Sender Policy Framework helps fight spam and phishing by designating what IPs a website or company sends emails from
My recent change into this IT administrative role has left me with some new ideas to consider. I’d never worked for a company that had such a large market. Previously, my experience was with digital signage, which applies to so many aspects of the information technology world, but was certainly more niche as many businesses and consumers worldwide don’t have much of a need for digital signage. That’s kind of the opposite of this role: starting this week every website needs a digital certificate.
The technology climate these days focuses heavily on security. Digital certificates play a crucial role. This marketplace calls for lots of marketing. That, when coupled with many other aspects of this business, generates many emails. This circles back to a question I asked early in this series: How can I give peace of mind to email recipients that my emails are legitimate and not from some spoofer pretending to be a thesslstore-ite? The short answer is that there are a few ways to do it. We’ll look at one of the solution in this post, when we investigate a protocol called SPF (Sender Policy Framework).
Where Did You Come From? ♩Cotton-Eyed Joe♫
When it comes to verifying authenticity, isn’t that the question anyone would ask? Seems to be a fair question. If I receive an email from a vendor, I want to know where it came from as that incdicates the legitimacy of the sender. If I receive an email from an American-based company that originated in Kuala Lumpur, I would be a bit suspicious of that (no offense to Malaysia, I just find it fun to say/spell Kuala Lumpur). So, where does SPF come into play?
SPF is a protocol referenced by a DNS entry that indicates the valid IP addresses that email from a given domain may come from. In the DNS entry, the record indicates specific IP addresses, blocks of IP addresses (often denoted with CIDR) or other domain names. For example, all the following would be valid:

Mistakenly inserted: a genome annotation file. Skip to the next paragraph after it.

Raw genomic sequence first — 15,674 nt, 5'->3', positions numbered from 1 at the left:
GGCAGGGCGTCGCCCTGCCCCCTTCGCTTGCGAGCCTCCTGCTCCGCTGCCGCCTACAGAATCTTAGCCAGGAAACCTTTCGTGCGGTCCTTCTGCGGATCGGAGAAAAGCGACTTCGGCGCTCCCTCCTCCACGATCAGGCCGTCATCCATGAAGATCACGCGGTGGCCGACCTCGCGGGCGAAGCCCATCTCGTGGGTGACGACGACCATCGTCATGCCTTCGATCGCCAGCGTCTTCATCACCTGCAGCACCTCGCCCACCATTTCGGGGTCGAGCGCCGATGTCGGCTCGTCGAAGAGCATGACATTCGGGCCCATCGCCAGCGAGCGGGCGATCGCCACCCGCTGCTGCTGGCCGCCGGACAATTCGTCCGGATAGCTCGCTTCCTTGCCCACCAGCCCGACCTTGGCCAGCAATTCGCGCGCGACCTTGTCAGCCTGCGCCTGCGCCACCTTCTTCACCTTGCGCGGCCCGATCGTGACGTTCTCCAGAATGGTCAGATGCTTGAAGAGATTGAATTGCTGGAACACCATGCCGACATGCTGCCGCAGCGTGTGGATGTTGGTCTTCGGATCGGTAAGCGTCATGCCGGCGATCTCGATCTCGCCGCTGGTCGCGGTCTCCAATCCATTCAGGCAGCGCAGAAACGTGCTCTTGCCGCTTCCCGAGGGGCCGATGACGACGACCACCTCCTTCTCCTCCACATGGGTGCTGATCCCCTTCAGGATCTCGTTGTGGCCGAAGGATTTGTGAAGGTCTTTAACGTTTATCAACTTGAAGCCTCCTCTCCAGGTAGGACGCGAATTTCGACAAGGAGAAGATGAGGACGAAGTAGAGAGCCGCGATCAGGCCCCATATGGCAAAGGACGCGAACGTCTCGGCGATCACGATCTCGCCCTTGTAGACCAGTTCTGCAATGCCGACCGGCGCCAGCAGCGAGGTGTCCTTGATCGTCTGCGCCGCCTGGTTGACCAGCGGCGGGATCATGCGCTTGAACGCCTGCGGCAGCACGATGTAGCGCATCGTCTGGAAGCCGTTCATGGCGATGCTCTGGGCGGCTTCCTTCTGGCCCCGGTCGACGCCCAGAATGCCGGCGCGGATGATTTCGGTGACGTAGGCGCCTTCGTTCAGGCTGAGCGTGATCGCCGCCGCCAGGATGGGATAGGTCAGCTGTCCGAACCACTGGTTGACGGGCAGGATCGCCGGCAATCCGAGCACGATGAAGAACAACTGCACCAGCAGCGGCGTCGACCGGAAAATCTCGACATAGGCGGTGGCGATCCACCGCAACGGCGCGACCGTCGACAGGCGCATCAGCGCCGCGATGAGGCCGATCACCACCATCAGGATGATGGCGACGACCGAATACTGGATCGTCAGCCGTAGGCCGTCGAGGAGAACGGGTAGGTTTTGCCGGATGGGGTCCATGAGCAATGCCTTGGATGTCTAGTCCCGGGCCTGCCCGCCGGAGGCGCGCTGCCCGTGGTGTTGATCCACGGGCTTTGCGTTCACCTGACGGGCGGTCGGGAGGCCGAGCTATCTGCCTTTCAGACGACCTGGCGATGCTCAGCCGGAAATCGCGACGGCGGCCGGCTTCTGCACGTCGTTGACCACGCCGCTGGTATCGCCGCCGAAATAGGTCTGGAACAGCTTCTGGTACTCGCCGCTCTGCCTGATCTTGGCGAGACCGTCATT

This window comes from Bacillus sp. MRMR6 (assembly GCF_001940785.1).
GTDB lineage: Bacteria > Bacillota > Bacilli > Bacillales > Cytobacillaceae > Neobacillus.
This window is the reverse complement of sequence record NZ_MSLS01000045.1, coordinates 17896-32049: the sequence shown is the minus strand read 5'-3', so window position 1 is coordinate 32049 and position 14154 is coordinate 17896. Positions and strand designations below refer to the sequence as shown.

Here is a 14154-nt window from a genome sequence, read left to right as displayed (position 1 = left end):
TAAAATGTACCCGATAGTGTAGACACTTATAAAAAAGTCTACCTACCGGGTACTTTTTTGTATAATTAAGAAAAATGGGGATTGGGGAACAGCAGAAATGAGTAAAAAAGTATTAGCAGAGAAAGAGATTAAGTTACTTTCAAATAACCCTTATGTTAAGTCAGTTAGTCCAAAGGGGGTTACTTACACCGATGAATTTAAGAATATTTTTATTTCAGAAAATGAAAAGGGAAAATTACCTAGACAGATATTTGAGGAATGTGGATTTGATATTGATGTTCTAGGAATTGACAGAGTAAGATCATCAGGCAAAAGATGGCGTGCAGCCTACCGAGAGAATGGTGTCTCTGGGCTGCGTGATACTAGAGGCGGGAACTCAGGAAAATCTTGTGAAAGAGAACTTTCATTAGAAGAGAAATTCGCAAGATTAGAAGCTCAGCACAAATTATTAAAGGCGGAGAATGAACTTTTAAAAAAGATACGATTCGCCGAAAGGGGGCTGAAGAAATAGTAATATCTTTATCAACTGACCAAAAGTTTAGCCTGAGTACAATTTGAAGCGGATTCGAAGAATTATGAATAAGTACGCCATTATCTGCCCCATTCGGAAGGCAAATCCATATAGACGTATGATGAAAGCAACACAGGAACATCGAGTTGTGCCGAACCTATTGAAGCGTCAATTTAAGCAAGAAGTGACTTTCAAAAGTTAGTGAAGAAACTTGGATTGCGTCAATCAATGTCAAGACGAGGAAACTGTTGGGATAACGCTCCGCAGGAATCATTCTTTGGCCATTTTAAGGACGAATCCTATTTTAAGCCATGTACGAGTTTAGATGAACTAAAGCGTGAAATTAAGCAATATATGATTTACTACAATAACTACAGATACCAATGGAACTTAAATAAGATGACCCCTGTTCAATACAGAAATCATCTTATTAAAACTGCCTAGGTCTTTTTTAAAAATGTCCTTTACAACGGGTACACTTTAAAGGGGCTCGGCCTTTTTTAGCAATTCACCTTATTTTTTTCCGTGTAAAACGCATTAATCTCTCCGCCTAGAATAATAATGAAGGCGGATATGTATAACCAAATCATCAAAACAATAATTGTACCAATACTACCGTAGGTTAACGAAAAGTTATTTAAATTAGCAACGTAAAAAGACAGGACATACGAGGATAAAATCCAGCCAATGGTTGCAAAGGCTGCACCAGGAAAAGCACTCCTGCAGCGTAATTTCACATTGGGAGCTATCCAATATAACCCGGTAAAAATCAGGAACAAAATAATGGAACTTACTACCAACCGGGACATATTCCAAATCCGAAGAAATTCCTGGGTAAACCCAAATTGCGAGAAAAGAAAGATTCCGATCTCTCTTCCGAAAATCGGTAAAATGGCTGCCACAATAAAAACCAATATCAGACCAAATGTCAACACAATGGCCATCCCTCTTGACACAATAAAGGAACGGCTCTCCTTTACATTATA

- IP Address with CIDR Notation: 126.96.36.199 /32
- IP Address Block with CIDR Notation: 188.8.131.52 /22
- Domain names: domainname.com
So, if an email comes through from an IP address listed in the DNS’s SPF record, then the email would be SPF compliant from the recipient’s perspective. If an email from an email comes from an IP address not listed in the DNS record, then it wouldn’t trusted. So, it would make sense to have a complete list of all IP addresses that an email might come from listed in a DNS record. Sound easier than it is? It is. Have you ever had déjà vu? It is.
More Addresses Than a Phonebook
Some businesses may host their own mail server. In this case, setting up Sender Policy Framework should be easy so long as the mail is not going through any other kind of mail exchanger. Some businesses may have a 3rd party hosting their mail server. In this case, the SPF could also be simple, just includes the mail service’s hostname or block/list of IP addresses. There may also be a need to list the IPs for intermediary or mail exchanger IPs.
However, some businesses, that may or may not be marketing driven, have emails expedited from all over the place. In these cases, each email domain should have an SPF record to ensure that emails aren’t not-trusted and your DMARC ratings doesn’t go up (nary you worry, we’ll discuss DMARC in 2ish blog posts from now).